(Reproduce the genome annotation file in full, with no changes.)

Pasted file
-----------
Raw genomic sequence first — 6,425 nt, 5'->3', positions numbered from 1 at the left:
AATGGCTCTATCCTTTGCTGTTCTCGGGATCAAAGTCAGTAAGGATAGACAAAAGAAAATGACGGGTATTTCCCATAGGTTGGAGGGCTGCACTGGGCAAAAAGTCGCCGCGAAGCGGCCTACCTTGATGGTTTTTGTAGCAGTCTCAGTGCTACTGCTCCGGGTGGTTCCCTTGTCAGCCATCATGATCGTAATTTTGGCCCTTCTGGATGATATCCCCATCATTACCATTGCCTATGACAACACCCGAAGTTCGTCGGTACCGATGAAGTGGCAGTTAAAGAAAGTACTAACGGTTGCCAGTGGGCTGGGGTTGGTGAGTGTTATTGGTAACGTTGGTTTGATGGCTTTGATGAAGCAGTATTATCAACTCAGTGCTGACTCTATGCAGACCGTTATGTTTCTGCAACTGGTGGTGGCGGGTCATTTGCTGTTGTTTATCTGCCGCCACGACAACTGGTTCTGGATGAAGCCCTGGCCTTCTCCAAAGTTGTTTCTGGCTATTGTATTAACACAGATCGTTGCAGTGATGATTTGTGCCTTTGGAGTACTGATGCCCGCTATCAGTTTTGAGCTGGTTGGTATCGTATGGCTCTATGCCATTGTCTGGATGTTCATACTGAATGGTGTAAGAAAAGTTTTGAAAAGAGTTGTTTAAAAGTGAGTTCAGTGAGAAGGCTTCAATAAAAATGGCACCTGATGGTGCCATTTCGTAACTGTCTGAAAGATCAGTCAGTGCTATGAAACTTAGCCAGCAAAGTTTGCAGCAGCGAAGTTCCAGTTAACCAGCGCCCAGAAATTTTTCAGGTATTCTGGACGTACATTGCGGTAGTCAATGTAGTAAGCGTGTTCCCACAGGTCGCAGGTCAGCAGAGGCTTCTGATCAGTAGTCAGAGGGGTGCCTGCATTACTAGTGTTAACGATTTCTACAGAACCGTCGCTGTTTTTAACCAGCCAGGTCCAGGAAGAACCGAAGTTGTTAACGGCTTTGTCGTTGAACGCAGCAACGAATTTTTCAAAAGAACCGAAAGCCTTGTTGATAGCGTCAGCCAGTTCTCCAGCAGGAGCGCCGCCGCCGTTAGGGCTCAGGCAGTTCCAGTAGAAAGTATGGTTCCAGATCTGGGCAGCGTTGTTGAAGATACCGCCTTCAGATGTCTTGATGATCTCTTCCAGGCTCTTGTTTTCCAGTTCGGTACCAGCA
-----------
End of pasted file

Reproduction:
Raw genomic sequence first — 6,425 nt, 5'->3', positions numbered from 1 at the left:
AATGGCTCTATCCTTTGCTGTTCTCGGGATCAAAGTCAGTAAGGATAGACAAAAGAAAATGACGGGTATTTCCCATAGGTTGGAGGGCTGCACTGGGCAAAAAGTCGCCGCGAAGCGGCCTACCTTGATGGTTTTTGTAGCAGTCTCAGTGCTACTGCTCCGGGTGGTTCCCTTGTCAGCCATCATGATCGTAATTTTGGCCCTTCTGGATGATATCCCCATCATTACCATTGCCTATGACAACACCCGAAGTTCGTCGGTACCGATGAAGTGGCAGTTAAAGAAAGTACTAACGGTTGCCAGTGGGCTGGGGTTGGTGAGTGTTATTGGTAACGTTGGTTTGATGGCTTTGATGAAGCAGTATTATCAACTCAGTGCTGACTCTATGCAGACCGTTATGTTTCTGCAACTGGTGGTGGCGGGTCATTTGCTGTTGTTTATCTGCCGCCACGACAACTGGTTCTGGATGAAGCCCTGGCCTTCTCCAAAGTTGTTTCTGGCTATTGTATTAACACAGATCGTTGCAGTGATGATTTGTGCCTTTGGAGTACTGATGCCCGCTATCAGTTTTGAGCTGGTTGGTATCGTATGGCTCTATGCCATTGTCTGGATGTTCATACTGAATGGTGTAAGAAAAGTTTTGAAAAGAGTTGTTTAAAAGTGAGTTCAGTGAGAAGGCTTCAATAAAAATGGCACCTGATGGTGCCATTTCGTAACTGTCTGAAAGATCAGTCAGTGCTATGAAACTTAGCCAGCAAAGTTTGCAGCAGCGAAGTTCCAGTTAACCAGCGCCCAGAAATTTTTCAGGTATTCTGGACGTACATTGCGGTAGTCAATGTAGTAAGCGTGTTCCCACAGGTCGCAGGTCAGCAGAGGCTTCTGATCAGTAGTCAGAGGGGTGCCTGCATTACTAGTGTTAACGATTTCTACAGAACCGTCGCTGTTTTTAACCAGCCAGGTCCAGGAAGAACCGAAGTTGTTAACGGCTTTGTCGTTGAACGCAGCAACGAATTTTTCAAAAGAACCGAAAGCCTTGTTGATAGCGTCAGCCAGTTCTCCAGCAGGAGCGCCGCCGCCGTTAGGGCTCAGGCAGTTCCAGTAGAAAGTATGGTTCCAGATCTGGGCAGCGTTGTTGAAGATACCGCCTTCAGATGTCTTGATGATCTCTTCCAGGCTCTTGTTTTCCAGTTCGGTACCAGCA